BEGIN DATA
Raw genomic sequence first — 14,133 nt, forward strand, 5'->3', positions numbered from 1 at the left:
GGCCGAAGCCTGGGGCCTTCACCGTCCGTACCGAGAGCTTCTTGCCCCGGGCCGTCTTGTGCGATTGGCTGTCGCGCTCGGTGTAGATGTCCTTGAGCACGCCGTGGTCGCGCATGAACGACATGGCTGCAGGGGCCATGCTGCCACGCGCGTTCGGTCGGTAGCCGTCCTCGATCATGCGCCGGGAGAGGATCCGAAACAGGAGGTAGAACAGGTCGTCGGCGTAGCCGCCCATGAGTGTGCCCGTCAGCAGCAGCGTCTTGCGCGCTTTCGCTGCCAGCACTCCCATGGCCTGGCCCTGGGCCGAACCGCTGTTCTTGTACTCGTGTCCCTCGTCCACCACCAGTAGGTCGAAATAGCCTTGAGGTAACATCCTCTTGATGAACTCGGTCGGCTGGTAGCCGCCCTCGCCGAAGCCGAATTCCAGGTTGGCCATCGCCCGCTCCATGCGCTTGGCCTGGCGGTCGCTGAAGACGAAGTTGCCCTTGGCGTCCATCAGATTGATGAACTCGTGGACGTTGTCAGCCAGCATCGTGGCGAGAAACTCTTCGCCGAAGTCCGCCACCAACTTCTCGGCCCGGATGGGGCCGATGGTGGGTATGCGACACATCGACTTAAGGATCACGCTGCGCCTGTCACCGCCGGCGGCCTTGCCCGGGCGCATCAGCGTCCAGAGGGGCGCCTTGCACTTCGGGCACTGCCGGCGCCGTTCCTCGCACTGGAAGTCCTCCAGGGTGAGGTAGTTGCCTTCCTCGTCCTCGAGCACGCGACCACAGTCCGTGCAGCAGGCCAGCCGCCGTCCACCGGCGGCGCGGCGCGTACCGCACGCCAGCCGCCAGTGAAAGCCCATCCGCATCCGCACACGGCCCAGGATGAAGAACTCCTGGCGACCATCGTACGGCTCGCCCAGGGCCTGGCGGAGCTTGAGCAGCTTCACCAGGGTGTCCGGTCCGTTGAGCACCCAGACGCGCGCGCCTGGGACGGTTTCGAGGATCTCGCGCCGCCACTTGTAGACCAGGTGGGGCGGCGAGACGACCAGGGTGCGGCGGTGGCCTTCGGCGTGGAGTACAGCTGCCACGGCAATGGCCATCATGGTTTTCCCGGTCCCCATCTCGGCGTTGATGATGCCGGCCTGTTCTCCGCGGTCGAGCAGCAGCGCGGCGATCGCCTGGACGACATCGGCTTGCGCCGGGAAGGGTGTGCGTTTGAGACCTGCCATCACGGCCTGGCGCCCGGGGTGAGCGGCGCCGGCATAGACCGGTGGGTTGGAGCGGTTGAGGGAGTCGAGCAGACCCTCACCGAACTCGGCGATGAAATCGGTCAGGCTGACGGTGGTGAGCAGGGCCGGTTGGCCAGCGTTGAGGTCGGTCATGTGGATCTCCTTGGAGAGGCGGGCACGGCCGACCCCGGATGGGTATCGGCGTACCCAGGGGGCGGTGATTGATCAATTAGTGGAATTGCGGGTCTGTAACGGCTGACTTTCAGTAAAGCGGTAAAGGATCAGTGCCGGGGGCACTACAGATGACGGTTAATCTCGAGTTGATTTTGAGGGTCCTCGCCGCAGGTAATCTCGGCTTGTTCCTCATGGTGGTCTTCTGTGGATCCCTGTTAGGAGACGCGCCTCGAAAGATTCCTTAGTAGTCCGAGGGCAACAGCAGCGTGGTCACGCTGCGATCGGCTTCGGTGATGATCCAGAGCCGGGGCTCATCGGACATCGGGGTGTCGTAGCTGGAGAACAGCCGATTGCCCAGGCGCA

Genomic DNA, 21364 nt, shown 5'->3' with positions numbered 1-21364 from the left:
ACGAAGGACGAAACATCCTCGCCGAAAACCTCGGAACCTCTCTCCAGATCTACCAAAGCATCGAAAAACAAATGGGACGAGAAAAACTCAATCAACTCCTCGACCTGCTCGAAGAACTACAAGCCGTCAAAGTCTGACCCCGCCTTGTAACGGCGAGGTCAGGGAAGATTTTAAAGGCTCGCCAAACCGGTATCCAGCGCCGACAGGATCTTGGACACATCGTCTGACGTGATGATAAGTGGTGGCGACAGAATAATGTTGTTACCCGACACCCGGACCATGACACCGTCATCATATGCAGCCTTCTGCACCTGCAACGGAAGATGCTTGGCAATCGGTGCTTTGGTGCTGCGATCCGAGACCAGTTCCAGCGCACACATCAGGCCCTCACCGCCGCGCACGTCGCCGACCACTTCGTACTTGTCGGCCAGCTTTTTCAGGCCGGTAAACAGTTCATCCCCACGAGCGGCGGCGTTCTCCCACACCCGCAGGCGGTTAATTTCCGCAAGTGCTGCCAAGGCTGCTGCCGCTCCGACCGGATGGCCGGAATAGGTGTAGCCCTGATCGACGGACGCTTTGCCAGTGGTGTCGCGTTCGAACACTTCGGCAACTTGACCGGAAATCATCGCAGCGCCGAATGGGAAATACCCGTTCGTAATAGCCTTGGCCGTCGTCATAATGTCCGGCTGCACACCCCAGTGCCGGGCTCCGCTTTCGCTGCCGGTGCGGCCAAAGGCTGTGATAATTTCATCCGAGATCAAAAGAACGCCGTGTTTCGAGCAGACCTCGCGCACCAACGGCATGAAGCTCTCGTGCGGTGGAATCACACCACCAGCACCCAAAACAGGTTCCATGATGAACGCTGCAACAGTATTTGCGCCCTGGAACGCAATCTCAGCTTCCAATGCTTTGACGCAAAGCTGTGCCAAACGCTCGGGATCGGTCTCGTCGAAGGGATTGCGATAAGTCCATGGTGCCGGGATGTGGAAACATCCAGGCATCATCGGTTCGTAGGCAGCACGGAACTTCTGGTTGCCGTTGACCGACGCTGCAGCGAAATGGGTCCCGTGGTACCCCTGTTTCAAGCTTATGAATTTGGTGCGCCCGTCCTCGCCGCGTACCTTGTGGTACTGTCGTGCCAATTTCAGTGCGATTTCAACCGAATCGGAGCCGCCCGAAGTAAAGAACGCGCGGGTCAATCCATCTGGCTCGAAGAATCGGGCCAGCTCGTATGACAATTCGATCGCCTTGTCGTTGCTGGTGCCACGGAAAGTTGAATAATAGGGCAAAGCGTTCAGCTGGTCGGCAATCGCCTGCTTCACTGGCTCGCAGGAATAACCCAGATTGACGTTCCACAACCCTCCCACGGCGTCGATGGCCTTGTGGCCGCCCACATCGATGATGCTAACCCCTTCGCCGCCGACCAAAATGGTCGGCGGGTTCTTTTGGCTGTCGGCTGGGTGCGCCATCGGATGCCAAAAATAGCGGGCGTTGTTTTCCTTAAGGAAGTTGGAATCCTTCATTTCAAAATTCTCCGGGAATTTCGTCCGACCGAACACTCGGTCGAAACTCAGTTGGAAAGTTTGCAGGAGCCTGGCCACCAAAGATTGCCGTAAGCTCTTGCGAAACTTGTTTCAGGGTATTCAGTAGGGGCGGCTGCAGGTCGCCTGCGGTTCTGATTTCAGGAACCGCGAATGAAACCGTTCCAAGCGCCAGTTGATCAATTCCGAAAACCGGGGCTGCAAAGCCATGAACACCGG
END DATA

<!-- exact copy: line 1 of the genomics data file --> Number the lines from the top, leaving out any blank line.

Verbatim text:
Raw genomic sequence first — 14,133 nt, forward strand, 5'->3', positions numbered from 1 at the left: